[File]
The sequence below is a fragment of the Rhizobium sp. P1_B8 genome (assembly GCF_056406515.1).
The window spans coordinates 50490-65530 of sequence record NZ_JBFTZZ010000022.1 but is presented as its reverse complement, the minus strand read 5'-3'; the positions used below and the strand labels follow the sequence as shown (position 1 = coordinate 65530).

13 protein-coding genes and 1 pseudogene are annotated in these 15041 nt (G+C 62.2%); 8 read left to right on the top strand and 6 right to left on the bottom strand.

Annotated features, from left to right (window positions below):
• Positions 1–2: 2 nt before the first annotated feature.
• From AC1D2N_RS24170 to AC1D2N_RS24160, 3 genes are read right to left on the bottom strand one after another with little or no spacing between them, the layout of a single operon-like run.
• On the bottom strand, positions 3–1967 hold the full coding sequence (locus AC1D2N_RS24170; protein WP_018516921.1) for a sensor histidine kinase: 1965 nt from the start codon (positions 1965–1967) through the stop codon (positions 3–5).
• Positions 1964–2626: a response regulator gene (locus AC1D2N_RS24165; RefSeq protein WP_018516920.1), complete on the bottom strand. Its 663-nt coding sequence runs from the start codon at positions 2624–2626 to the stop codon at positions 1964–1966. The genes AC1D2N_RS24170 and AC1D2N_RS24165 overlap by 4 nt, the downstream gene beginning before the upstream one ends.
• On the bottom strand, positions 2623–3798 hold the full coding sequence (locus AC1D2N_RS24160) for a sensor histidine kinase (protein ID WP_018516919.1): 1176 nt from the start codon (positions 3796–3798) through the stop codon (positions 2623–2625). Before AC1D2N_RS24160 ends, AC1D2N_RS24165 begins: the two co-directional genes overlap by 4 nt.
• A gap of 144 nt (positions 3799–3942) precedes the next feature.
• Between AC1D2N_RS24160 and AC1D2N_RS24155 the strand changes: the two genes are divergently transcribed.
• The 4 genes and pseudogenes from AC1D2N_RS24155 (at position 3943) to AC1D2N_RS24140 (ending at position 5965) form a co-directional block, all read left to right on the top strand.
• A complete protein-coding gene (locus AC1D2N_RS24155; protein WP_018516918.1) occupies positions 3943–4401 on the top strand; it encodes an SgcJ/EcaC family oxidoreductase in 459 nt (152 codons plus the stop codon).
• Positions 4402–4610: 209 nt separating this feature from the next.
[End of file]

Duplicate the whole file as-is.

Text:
The sequence below is a fragment of the Rhizobium sp. P1_B8 genome (assembly GCF_056406515.1).
The window spans coordinates 50490-65530 of sequence record NZ_JBFTZZ010000022.1 but is presented as its reverse complement, the minus strand read 5'-3'; the positions used below and the strand labels follow the sequence as shown (position 1 = coordinate 65530).

13 protein-coding genes and 1 pseudogene are annotated in these 15041 nt (G+C 62.2%); 8 read left to right on the top strand and 6 right to left on the bottom strand.

Annotated features, from left to right (window positions below):
• Positions 1–2: 2 nt before the first annotated feature.
• From AC1D2N_RS24170 to AC1D2N_RS24160, 3 genes are read right to left on the bottom strand one after another with little or no spacing between them, the layout of a single operon-like run.
• On the bottom strand, positions 3–1967 hold the full coding sequence (locus AC1D2N_RS24170; protein WP_018516921.1) for a sensor histidine kinase: 1965 nt from the start codon (positions 1965–1967) through the stop codon (positions 3–5).
• Positions 1964–2626: a response regulator gene (locus AC1D2N_RS24165; RefSeq protein WP_018516920.1), complete on the bottom strand. Its 663-nt coding sequence runs from the start codon at positions 2624–2626 to the stop codon at positions 1964–1966. The genes AC1D2N_RS24170 and AC1D2N_RS24165 overlap by 4 nt, the downstream gene beginning before the upstream one ends.
• On the bottom strand, positions 2623–3798 hold the full coding sequence (locus AC1D2N_RS24160) for a sensor histidine kinase (protein ID WP_018516919.1): 1176 nt from the start codon (positions 3796–3798) through the stop codon (positions 2623–2625). Before AC1D2N_RS24160 ends, AC1D2N_RS24165 begins: the two co-directional genes overlap by 4 nt.
• A gap of 144 nt (positions 3799–3942) precedes the next feature.
• Between AC1D2N_RS24160 and AC1D2N_RS24155 the strand changes: the two genes are divergently transcribed.
• The 4 genes and pseudogenes from AC1D2N_RS24155 (at position 3943) to AC1D2N_RS24140 (ending at position 5965) form a co-directional block, all read left to right on the top strand.
• A complete protein-coding gene (locus AC1D2N_RS24155; protein WP_018516918.1) occupies positions 3943–4401 on the top strand; it encodes an SgcJ/EcaC family oxidoreductase in 459 nt (152 codons plus the stop codon).
• Positions 4402–4610: 209 nt separating this feature from the next.